Little is said of Agabus and Silas in terms of prophetic function, but we see the greatest Prophet, Jesus Himself, in remarkable breadth in the Gospels. We see John the prophet’s experience, and the message he is called to convey over the course of 22 chapters in Revelation. These are New Covenant prophets in the highest sense, and the thrust of their ministry and message is the same as that of the OT prophets. The revelation of God and the message of His Kingdom has only deepened and become more pronounced. Their message is not contrary to that of the OT prophets, it is the fulfillment and fuller proclamation of the same vision and view. Why should it be otherwise? Jesus is the Eternal One who has never changed, and John was encountering the same God that the OT prophets encountered! NT prophetic ministry flows in a continuum with the OT prophets, but it presents more clearly and more fully the heart and Kingdom of God.
I am therefore dubious about an idea or expression of prophetic ministry that runs against the grain of the revelation of God already given in the Scriptures. If we have thousands of believers acquainted with prophetic ministry who consider the words of Israel’s prophets to be somehow “old-hat” or irrelevant to us, then what are we tending towards? If Jesus didn’t come to abolish the Law, but to fulfill it, then could it be that the idea of NT prophets replacing OT prophetical stature and function is erroneous and even a gateway to eventual deception? If our idea of any ministry removes or lessens the sense of God that the early prophets and apostles conveyed, should we not raise a cry?
The prophets of Israel had a cosmic view, which means that they had been lifted above the wisdom and counsel of their contemporaries and brought into a revelation of the government and Kingdom of God. They saw beyond the tangible, past the immediate, and through the veneer that most of their friends and neighbors were content to hide behind. They could no longer “go with the flow” of material pursuits, religious pomp, or any other idea of life which robbed them of the presence and heart of the Holy One of Israel. This marked them out as different.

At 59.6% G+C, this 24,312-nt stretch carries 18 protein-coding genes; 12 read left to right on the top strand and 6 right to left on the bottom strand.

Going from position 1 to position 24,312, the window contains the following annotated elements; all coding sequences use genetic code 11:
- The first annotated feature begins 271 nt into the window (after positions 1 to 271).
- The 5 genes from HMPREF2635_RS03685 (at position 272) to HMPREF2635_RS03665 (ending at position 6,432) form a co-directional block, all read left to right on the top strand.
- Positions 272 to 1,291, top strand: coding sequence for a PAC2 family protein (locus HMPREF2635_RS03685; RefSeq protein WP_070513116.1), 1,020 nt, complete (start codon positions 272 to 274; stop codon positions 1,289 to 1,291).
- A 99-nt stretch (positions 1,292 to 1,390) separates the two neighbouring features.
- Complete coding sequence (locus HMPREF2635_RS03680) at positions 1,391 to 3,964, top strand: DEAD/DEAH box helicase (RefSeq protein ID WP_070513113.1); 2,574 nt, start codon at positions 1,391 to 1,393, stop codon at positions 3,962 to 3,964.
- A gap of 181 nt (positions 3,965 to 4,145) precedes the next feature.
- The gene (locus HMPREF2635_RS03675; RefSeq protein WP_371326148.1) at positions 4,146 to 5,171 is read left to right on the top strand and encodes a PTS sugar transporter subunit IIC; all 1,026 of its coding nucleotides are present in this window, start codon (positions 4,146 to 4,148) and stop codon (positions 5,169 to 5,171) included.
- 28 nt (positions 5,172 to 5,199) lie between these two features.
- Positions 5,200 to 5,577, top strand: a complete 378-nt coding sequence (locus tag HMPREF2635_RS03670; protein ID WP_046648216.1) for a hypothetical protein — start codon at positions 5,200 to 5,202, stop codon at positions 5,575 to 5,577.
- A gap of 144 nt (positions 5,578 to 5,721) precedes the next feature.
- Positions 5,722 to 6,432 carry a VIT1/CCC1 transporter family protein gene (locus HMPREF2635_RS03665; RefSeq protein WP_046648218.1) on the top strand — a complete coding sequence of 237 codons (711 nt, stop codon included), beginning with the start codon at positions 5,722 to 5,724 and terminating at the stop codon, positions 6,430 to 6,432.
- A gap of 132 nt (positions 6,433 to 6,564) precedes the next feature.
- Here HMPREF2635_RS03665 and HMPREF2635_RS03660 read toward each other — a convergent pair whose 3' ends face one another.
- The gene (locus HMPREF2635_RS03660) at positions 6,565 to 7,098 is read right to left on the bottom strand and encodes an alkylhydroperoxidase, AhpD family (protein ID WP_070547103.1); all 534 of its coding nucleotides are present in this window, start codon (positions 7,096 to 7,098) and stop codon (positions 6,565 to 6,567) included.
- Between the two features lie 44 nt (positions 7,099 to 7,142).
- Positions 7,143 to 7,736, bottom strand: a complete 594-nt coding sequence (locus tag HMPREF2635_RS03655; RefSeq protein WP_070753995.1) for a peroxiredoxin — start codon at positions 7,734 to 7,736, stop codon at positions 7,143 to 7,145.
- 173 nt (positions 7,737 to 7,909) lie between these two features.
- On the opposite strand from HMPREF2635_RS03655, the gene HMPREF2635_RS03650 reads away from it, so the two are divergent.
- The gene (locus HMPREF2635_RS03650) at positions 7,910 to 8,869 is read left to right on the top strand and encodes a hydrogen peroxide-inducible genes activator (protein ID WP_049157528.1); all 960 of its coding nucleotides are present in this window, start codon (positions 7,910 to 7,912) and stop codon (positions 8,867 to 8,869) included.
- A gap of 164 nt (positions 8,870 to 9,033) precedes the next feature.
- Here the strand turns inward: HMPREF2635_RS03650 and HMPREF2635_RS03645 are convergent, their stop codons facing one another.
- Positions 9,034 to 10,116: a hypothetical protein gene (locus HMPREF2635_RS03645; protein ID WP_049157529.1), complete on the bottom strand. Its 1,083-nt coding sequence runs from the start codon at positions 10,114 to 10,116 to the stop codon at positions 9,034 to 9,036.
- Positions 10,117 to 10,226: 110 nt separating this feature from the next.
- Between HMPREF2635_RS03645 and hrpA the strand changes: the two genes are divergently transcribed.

They were distinguished from the religious functionaries of their day because they communicated a word and vision of God as He is, and not as men had fancied Him to be.
The great issue of history is that men have not been willing to receive God as He has revealed Himself. They have been offended at Him, unwilling to surrender their lives to His leadership. They have loved pride when He delights in humility. They have loved hate when He delights in compassion. They have loved sin when He delights in righteousness. They have loved unequal weights and measures when He desires truth in the inmost parts.
The world and its systems are perpetuated and carried along by a pursuit of freedom, pleasure, and self-gratification which is devoid of God’s leadership and government. It is the antithesis of the Lord’s intention for creation. The world is content to live in a pipe-dream. It is happy with the fantasy. “Ignorance is bliss,” they say. The prophet comes to yank the wool from our eyes. He reminds us of the holiness and character of God, calling us back to reality and truth, dashing our self-centric dreams to holy desert grounds, where we are compelled by fear and awe to remove our sandals. We see with wide eyes and dropped jaws that our opinions and rights are the expression of the most despicable kind of presumption. Our feet are bared, and we fall prostrate. We can not proceed to walk in the same way any longer. From that illuminated threshold, we begin to see Him as He is- holy, eternal, and abounding in lovingkindness.
Here are some of Heschel’s thoughts on the manner of the prophet:
“While others are intoxicated with the here and now, the prophet has a vision of an end. The prophet is human, yet he employs notes one octave too high for our ears. He experiences moments that defy our understanding. He is …an assaulter of the mind. Often his words begin to burn where conscience ends. The prophet is an iconoclast, challenging the apparently holy, revered, and awesome. Beliefs cherished as certainties, institutions endowed with supreme sanctity, he exposes as scandalous pretensions.
The prophets must have been shattered by some cataclysmic experience in order to be able to shatter others. The words of the prophet are stern, sour, stinging. But behind his austerity is love and compassion for mankind.